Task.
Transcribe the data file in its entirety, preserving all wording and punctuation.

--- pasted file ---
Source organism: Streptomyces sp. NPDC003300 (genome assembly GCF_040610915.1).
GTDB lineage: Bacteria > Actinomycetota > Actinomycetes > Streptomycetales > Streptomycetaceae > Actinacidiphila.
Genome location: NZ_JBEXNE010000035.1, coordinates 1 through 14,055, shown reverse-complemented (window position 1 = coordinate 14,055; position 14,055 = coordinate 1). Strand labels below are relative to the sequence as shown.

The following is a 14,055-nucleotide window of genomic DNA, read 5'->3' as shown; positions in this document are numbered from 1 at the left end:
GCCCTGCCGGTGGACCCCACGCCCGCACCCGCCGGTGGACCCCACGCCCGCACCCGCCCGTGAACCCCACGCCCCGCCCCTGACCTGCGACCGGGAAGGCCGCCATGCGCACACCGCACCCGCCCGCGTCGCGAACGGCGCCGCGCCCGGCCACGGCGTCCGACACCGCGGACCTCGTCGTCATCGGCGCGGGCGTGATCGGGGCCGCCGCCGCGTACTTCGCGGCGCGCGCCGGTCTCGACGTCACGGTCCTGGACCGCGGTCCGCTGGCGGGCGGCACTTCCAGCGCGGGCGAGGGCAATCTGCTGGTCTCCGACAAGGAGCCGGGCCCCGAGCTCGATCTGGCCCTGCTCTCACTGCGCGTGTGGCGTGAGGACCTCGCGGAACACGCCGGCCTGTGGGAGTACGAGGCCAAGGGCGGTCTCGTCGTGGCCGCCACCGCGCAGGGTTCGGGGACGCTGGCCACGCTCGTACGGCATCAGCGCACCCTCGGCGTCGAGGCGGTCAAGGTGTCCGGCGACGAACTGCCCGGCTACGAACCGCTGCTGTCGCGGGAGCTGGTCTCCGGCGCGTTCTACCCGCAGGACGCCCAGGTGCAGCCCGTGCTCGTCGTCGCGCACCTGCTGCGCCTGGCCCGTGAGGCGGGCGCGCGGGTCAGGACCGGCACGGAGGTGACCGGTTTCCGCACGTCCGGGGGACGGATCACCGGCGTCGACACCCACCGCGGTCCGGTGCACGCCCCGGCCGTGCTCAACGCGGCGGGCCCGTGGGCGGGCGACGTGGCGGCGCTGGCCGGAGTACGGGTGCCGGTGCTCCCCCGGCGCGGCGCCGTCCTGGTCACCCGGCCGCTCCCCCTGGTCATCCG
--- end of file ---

Source organism: Streptomyces sp. NPDC003300 (genome assembly GCF_040610915.1).
GTDB lineage: Bacteria > Actinomycetota > Actinomycetes > Streptomycetales > Streptomycetaceae > Actinacidiphila.
Genome location: NZ_JBEXNE010000035.1, coordinates 1 through 14,055, shown reverse-complemented (window position 1 = coordinate 14,055; position 14,055 = coordinate 1). Strand labels below are relative to the sequence as shown.

The following is a 14,055-nucleotide window of genomic DNA, read 5'->3' as shown; positions in this document are numbered from 1 at the left end:
GCCCTGCCGGTGGACCCCACGCCCGCACCCGCCGGTGGACCCCACGCCCGCACCCGCCCGTGAACCCCACGCCCCGCCCCTGACCTGCGACCGGGAAGGCCGCCATGCGCACACCGCACCCGCCCGCGTCGCGAACGGCGCCGCGCCCGGCCACGGCGTCCGACACCGCGGACCTCGTCGTCATCGGCGCGGGCGTGATCGGGGCCGCCGCCGCGTACTTCGCGGCGCGCGCCGGTCTCGACGTCACGGTCCTGGACCGCGGTCCGCTGGCGGGCGGCACTTCCAGCGCGGGCGAGGGCAATCTGCTGGTCTCCGACAAGGAGCCGGGCCCCGAGCTCGATCTGGCCCTGCTCTCACTGCGCGTGTGGCGTGAGGACCTCGCGGAACACGCCGGCCTGTGGGAGTACGAGGCCAAGGGCGGTCTCGTCGTGGCCGCCACCGCGCAGGGTTCGGGGACGCTGGCCACGCTCGTACGGCATCAGCGCACCCTCGGCGTCGAGGCGGTCAAGGTGTCCGGCGACGAACTGCCCGGCTACGAACCGCTGCTGTCGCGGGAGCTGGTCTCCGGCGCGTTCTACCCGCAGGACGCCCAGGTGCAGCCCGTGCTCGTCGTCGCGCACCTGCTGCGCCTGGCCCGTGAGGCGGGCGCGCGGGTCAGGACCGGCACGGAGGTGACCGGTTTCCGCACGTCCGGGGGACGGATCACCGGCGTCGACACCCACCGCGGTCCGGTGCACGCCCCGGCCGTGCTCAACGCGGCGGGCCCGTGGGCGGGCGACGTGGCGGCGCTGGCCGGAGTACGGGTGCCGGTGCTCCCCCGGCGCGGCGCCGTCCTGGTCACCCGGCCGCTCCCCCTGGTCATCCG